|Dry Braking||▲Michelin Pilot Sport Cup 2: 32.7 M|
▼Giti GitiSport GTR3: 35.9 M
|Dry Handling||▲Michelin Pilot Sport Cup 2: 135.9 Km/H|
▼Nokian PowerProof: 130.5 Km/H
|Subj. Dry Handling||▲Michelin Pilot Sport Cup 2: 12 Points|
▼Vredestein Ultrac Vorti: 08 Points
|Wet Braking||▲Continental Sport Contact 6: 26.6 M|
▼Giti GitiSport GTR3: 37 M
|Wet Handling||▲Goodyear Eagle F1 Asymmetric 5: 83.7 Km/H|
▼Bridgestone Potenza S007 RS: 74.9 Km/H
|Subj. Wet Handling||▲Goodyear Eagle F1 Asymmetric 5: 10 Points|
▼Giti GitiSport GTR3: 05 Points
|Wet Circle||▲Continental Sport Contact 6: 7.33 m/s|
▼Giti GitiSport GTR3: 6.27 m/s
|Straight Aqua||▲Continental Sport Contact 6: 83.4 Km/H|
▼Bridgestone Potenza S007 RS: 70.4 Km/H
|Subj. Comfort||▲Vredestein Ultrac Vorti: 10 Points|
▼Michelin Pilot Sport Cup 2: 06 Points
|Noise||▲Bridgestone Potenza S007 RS: 70.8 dB|
▼Goodyear Eagle F1 SuperSport: 72.9 dB
|Tyre Weight||▲Goodyear Eagle F1 Asymmetric 5: 09.84 Kg|
▼Vredestein Ultrac Vorti: 11.78 Kg
|Rolling Resistance||▲Goodyear Eagle F1 Asymmetric 5: 08.7 kg / t|
▼Bridgestone Potenza S007 RS: 10.5 kg / t
Why is this confusing? They've managed to test three different types of tyres in the single test! The first group is the more "regular" ultra high performance tyres, which includes the Goodyear Eagle F1 Asymmetric 5, Nokian PowerProof, Vredestein Ultrac Vorti, Toyo Proxes Sport, and strangely, the Continental SportContact 6. They've also tested two "UUHP" tyres, the Michelin Pilot Sport 4S and the new Goodyear Eagle F1 SuperSport (which is the group we believe the Continental SportContact 6 should be included in, as the PremiumContact 6 is the more natural rival to the Asymmetric 5), and three track day tyres, the Michelin Pilot Sport Cup 2, the unreleased Bridgestone Potenza S007 RS, and the Giti GitiSport GTR3.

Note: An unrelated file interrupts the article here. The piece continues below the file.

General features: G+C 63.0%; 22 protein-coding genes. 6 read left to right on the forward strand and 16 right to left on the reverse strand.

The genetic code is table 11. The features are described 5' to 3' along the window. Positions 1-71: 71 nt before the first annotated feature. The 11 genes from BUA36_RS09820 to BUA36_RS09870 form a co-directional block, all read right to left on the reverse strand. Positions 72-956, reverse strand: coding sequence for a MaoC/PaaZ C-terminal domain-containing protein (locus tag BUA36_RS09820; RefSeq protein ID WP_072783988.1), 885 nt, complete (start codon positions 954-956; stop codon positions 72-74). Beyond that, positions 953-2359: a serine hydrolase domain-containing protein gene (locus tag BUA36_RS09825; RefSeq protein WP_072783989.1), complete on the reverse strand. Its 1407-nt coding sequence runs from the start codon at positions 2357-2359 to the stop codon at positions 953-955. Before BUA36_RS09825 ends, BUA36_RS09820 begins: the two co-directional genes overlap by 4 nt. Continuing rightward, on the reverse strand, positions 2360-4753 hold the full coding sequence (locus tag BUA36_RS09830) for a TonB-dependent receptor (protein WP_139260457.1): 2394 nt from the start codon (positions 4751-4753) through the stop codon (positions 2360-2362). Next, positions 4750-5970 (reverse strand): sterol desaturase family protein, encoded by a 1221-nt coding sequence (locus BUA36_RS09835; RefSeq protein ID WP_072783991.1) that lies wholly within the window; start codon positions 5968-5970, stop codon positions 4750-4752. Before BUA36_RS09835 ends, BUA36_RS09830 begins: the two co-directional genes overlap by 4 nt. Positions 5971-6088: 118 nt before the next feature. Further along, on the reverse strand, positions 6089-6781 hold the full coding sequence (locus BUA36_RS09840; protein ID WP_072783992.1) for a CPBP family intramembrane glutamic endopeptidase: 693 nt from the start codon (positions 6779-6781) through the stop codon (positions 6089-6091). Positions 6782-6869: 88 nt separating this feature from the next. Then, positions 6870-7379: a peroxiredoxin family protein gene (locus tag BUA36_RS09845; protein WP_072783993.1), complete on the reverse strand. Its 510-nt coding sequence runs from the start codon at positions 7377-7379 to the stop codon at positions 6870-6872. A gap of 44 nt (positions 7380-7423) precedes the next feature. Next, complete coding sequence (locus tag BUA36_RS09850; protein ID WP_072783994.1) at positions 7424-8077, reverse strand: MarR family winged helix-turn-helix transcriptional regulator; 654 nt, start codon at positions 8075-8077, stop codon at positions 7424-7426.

So we have ten tyres across three different categories, with one of them in the wrong category, and one of them unreleased, all in the same test! Fortunately, the data is really interesting, and is a fascinating insight into the differences between the three types of tyre.
Before we start, if you're able to read German, we highly recommend finding a copy of the original test on SportAuto.de as their print layout is way more effective at displaying the differences of all the tyres included.
In theory, as each group of tyres gets more sporty (UHP -> UUHP -> track day tyres), their dry performance and subjective handling scores should increase, while their wet performance and comfort levels should decrease, and this is roughly the case!
In the dry handling testing, the results were perfectly as expected, with the track day tyres best, the two UUHPs next in line, and the five UHP tyres at the bottom of the table. Dry braking wasn't quite as expected, but apart from the Giti, it was roughly correct (see below.)
Michelin will be happy with the dry braking results, as both their tyres lead the group. The track bias Michelin Pilot Sport Cup 2 had the shortest stopping distance, with the Pilot Sport 4S just 0.4 meters behind. Interestingly, the other two track day tyres only managed to finish seventh and tenth overall. Without knowing how the test procedure was run it's impossible to say why, but it might have something to do with a lack of temperature in the Bridgestone and Giti products.